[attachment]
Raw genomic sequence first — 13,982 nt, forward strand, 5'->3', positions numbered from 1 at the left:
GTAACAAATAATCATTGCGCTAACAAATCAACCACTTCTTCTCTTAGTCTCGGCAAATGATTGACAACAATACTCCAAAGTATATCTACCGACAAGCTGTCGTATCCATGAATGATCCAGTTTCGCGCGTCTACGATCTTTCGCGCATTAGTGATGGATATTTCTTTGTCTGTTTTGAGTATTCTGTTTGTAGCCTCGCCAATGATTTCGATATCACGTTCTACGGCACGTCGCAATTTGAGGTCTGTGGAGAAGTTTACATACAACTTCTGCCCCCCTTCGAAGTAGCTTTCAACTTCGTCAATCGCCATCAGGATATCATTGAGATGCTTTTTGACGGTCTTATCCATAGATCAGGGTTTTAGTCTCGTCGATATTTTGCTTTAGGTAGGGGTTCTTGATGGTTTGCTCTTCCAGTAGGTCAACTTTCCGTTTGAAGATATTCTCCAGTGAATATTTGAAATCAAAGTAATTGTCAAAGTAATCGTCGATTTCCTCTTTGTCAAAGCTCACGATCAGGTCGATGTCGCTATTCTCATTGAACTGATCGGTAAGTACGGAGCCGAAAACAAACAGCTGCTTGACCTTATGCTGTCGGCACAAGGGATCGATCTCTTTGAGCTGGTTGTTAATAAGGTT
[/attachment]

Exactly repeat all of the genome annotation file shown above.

Raw genomic sequence first — 13,982 nt, forward strand, 5'->3', positions numbered from 1 at the left:
GTAACAAATAATCATTGCGCTAACAAATCAACCACTTCTTCTCTTAGTCTCGGCAAATGATTGACAACAATACTCCAAAGTATATCTACCGACAAGCTGTCGTATCCATGAATGATCCAGTTTCGCGCGTCTACGATCTTTCGCGCATTAGTGATGGATATTTCTTTGTCTGTTTTGAGTATTCTGTTTGTAGCCTCGCCAATGATTTCGATATCACGTTCTACGGCACGTCGCAATTTGAGGTCTGTGGAGAAGTTTACATACAACTTCTGCCCCCCTTCGAAGTAGCTTTCAACTTCGTCAATCGCCATCAGGATATCATTGAGATGCTTTTTGACGGTCTTATCCATAGATCAGGGTTTTAGTCTCGTCGATATTTTGCTTTAGGTAGGGGTTCTTGATGGTTTGCTCTTCCAGTAGGTCAACTTTCCGTTTGAAGATATTCTCCAGTGAATATTTGAAATCAAAGTAATTGTCAAAGTAATCGTCGATTTCCTCTTTGTCAAAGCTCACGATCAGGTCGATGTCGCTATTCTCATTGAACTGATCGGTAAGTACGGAGCCGAAAACAAACAGCTGCTTGACCTTATGCTGTCGGCACAAGGGATCGATCTCTTTGAGCTGGTTGTTAATAAGGTT